Politics

Sessions Hit for Association with Immigration Hawks

Blumenthal repeats bogus claims that enforcement advocacy organization FAIR is ‘hate group’

Grilling Sen. Jeff Sessions (R-Ala.) at his confirmation hearing for attorney general Tuesday, Senate Judiciary Committee member Sen. Richard Blumenthal (D-Conn.) launched a guilt-by-association attack related to a group that favors immigration restrictions.

Blumenthal attacked the Federation for American Immigration Reform, which gave Sessions its Franklin Society Award in 2007, and a pair of campaign contributions that Sessions received from the group’s founder. Blumenthal noted that the Southern Poverty Law Center has labeled FAIR a “hate group.”

“First of all, I don’t know that I defer to the Southern Poverty Law Center as the final authority of who’s a radical group.”

Asked Blumenthal: “Will you denounce those statements and disavow that award and that support from that organization?”

Sessions pushed back.

“I don’t accept that statement,” he said. “I believe the United States should have an immigration policy that’s fair and objective and gives people from all over the world a right to apply and … [America] should give preference to people who have the ability to be prosperous and succeed in America and to improve their lives and to improve the United States of America.”

Blumenthal quoted FAIR’s founder, John Tanton, making a pair of racially charged statements: “I’ve come to the point of view that for European-American society and culture to persist requires a Euro-American majority, and a clear one at that,” and, “Too much diversity leads to divisiveness and conflict.”

Sessions said he does not agree with those statements.

“I do not accept that kind of language,” he said. “It would be contrary to my understanding of American vision of life.”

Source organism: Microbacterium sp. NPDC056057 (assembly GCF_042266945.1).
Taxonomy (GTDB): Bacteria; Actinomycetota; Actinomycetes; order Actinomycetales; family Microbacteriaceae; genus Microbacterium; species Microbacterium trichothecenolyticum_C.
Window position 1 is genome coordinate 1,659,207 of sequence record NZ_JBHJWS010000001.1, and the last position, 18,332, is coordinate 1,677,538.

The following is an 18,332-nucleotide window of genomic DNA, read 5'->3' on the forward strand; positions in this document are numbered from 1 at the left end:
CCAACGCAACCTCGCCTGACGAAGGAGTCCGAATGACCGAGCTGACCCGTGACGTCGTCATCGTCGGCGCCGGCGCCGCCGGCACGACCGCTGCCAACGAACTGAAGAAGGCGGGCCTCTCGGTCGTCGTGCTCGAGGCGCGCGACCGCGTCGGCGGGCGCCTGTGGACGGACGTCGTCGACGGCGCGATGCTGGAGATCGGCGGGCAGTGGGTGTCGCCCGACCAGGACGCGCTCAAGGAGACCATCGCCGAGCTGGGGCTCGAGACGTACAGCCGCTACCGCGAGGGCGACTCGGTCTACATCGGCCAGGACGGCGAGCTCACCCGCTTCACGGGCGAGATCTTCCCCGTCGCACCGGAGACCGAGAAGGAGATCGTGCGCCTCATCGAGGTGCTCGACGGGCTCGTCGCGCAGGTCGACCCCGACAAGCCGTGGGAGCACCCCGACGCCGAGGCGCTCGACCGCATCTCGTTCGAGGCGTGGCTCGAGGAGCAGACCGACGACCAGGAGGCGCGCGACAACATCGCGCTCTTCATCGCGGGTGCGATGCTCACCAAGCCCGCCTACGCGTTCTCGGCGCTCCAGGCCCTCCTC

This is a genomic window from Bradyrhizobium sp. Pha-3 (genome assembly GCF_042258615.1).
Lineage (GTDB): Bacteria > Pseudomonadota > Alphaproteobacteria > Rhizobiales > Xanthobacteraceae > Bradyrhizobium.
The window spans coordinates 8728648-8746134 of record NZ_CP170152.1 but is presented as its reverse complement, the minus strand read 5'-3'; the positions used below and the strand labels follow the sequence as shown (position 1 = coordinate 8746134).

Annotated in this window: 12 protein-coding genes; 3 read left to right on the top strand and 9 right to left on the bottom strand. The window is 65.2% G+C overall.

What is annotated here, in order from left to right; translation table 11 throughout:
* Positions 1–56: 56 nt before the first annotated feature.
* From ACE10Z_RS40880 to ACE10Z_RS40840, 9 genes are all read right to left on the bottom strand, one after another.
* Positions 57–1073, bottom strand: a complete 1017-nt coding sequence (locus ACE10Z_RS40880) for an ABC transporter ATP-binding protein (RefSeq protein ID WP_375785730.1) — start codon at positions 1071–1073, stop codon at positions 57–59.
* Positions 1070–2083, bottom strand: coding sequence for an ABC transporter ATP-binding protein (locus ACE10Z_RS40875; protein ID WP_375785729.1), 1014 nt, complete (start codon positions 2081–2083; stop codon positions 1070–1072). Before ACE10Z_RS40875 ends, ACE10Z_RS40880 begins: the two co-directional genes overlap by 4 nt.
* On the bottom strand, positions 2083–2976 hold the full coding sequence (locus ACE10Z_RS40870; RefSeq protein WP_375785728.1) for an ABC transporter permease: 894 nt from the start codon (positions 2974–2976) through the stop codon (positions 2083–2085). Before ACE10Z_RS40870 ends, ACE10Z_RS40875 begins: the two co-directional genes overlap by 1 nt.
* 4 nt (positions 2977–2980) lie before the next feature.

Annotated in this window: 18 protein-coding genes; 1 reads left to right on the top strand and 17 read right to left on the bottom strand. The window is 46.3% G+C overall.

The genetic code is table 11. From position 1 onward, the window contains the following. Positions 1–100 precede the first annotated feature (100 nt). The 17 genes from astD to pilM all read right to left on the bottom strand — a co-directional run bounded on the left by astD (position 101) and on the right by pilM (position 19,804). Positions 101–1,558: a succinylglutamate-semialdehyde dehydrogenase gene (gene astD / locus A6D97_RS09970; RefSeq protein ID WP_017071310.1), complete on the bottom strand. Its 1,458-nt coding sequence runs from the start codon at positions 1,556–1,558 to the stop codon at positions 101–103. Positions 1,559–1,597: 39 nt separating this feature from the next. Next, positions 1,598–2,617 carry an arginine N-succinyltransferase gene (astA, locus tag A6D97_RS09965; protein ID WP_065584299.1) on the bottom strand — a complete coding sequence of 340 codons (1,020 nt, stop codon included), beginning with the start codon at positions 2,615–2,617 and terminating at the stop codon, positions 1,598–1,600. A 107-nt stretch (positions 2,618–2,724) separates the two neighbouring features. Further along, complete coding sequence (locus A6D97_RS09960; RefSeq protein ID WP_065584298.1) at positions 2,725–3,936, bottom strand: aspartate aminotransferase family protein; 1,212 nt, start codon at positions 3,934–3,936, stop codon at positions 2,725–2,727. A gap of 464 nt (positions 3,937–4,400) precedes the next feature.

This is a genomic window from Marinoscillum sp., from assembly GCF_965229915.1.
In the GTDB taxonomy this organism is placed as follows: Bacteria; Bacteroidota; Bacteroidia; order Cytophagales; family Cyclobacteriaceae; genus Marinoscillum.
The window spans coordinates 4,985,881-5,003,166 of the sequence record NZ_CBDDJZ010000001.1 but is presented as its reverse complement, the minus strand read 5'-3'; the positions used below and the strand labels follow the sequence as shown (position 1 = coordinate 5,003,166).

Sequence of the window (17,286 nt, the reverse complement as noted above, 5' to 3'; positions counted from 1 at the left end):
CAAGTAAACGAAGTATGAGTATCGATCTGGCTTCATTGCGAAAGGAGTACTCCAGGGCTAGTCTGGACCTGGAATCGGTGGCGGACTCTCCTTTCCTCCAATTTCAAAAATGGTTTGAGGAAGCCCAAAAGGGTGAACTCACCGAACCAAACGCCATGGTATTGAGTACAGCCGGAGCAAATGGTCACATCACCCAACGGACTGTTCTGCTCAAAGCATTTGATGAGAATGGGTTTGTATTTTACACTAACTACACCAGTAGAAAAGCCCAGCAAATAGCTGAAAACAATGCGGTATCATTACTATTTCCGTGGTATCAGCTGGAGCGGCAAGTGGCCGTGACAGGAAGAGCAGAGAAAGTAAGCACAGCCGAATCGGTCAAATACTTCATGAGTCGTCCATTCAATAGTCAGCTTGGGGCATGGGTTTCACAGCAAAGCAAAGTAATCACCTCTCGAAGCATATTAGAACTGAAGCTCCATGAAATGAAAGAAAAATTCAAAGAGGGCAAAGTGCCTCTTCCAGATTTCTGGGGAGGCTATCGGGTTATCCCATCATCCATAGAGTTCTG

But Sessions also suggested that the Southern Poverty Law Center lacks credibility.

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“First of all, I don’t know that I defer to the Southern Poverty Law Center as the final authority of who’s a radical group,” he said. “So I would first challenge that. They acknowledged publicly and have in the last few weeks that I was a strong sister to them in prosecuting the [Ku Klux] Klan, but they said they oppose me because their views on immigration. Well, I believe my views on immigration are correct, just, decent, and right.”

Ira Mehlman, a spokesman for FAIR, said the Tanton quotes cited by Blumenthal have nothing to do with his organization.

“These have never been FAIR’s positions,” he said. “Our position has always been that we need an immigration policy that doesn’t discriminate against anyone.”

It is not the first time that FAIR has tangled with the Southern Poverty Law Center. Recently, FAIR announced its intention to ask the IRS to review the Southern Poverty Law Center’s tax-exempt status based on allegations that the group is engaging in improper political activity.

Mehlman said even some progressives have dismissed the Alabama-based civil rights group as “charlatans who go around slapping labels” on people and organizations it disagrees with on policy issues.

“This is the sort of thing that the Southern Poverty Law Center is known for,” he said.

Sessions suggested that Blumenthal was trying to hold him to an unfair standard with respect to awards from FAIR and two other controversial organizations.

“I don’t feel like it’s right to judge me and require that I give back an award if I don’t agree with every policy of an organization that gave an award,” he said. “I was honored to be given awards. A lot of prominent people, I’m sure, have received awards presented by either one of these groups.”

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